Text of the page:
Comedians are a breed of performer who tend to have a greater leeway in what they can
say and get away with. Your average public speaker would almost certainly face much harsher criticism for expounding the type of views that a funny man does. In some cases of course, that person pushes the boundaries to such an extent that the authorities will eventually take an interest and one such character was Lenny Bruce,
Lenny Bruce was born Leonard Alfred Schneider in October 1925 in New York. He saw action in the Second World War after joining the U.S. Navy but in 1942 claimed to be having homosexual urges and was (eventually) given an honourable discharge.
Lenny’s mother was a performer and perhaps it was her influence that persuaded him to take a shot at being a stand-up comedian. He settled back in New York after a spell with his father in California and began to work within the local scene, joining the many others pursuing the same dreams.
Another famous Jewish comedian, Joe Ancis, influenced the young Lenny Bruce more than anyone else and in 1947 he earned $12 for his first stand-up gig in Brooklyn. His mother remained a major influence on his career and apart from introducing him to industry figures, he began to write screenplays in the early 1950s, Dream Follies and The Rocket Man in 1954, to name a couple. He had met his wife, Honey Harlow, in 1951 and was constantly working hard to try and ensure that she didn’t return to he original job as a stripper. Many of his early routines evolved from performing as an Master of Ceremonies at the grimy strip clubs where he found work.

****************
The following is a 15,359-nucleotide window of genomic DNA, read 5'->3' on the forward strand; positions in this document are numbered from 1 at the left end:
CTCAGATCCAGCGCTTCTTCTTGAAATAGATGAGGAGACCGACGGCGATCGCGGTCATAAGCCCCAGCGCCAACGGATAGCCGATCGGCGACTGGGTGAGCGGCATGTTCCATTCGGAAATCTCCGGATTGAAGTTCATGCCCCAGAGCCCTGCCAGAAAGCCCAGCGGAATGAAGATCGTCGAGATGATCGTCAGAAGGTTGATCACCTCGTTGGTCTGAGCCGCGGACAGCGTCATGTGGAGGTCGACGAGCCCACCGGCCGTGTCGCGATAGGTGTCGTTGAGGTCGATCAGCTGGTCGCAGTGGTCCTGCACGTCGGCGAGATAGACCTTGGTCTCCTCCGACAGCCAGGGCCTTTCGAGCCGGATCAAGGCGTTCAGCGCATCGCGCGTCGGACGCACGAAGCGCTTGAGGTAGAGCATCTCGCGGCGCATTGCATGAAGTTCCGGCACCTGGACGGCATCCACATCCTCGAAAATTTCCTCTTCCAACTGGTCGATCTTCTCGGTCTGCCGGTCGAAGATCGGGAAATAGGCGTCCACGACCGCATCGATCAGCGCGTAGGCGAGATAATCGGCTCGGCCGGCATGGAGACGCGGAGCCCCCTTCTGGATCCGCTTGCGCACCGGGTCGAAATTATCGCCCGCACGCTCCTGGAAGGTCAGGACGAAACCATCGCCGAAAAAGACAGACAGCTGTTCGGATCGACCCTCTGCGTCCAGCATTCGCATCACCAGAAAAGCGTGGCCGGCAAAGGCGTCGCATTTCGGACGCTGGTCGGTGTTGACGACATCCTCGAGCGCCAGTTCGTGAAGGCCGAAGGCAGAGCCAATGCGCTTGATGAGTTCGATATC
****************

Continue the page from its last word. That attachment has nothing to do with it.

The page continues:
During this period he also released four albums of original stand-up material and it was these which first demonstrated the subjects on which he was to become famous. Fantasy Records was the label used and that company still exists now, albeit owned by Concord Music Group. Many of Bruce’s subjects were the controversial ones of the period – politics, religion, race and abortion – subjects which still provoke argument now. This was the 1950s though, and an American nation which was largely unprepared for satire of this nature.
Carnegie Hall, 1961
Lenny Bruce continued the stand-up career during this period and continued to release records of his performances. In 1961 he performed a stand-up gig at Carnegie Hall in New York, a concert which was possibly the defining moment of his career. It was also in 1961 that he began to come to the notice of the authorities, almost certainly as a result of his increased popularity. His first obscenity related arrest came following the use of the word cocksucker during a routine. The jury acquitted him but he had now come to the notice of the police who began to take an interest in his performances.
More arrests followed, none of which deterred Bruce but which in fact provided more material for his diatribes. He was famously banned from several cities and Australia; his opening line at a gig in Sydney was “What a fucking wonderful audience“, following which he was arrested.
Lenny Bruce influenced many of the comedians which followed, Woody Allen, Denis Leary and Peter Cook to name a few but ultimately his predilection for drugs overtook him and he died of an accidental overdose on August 3rd, 1966.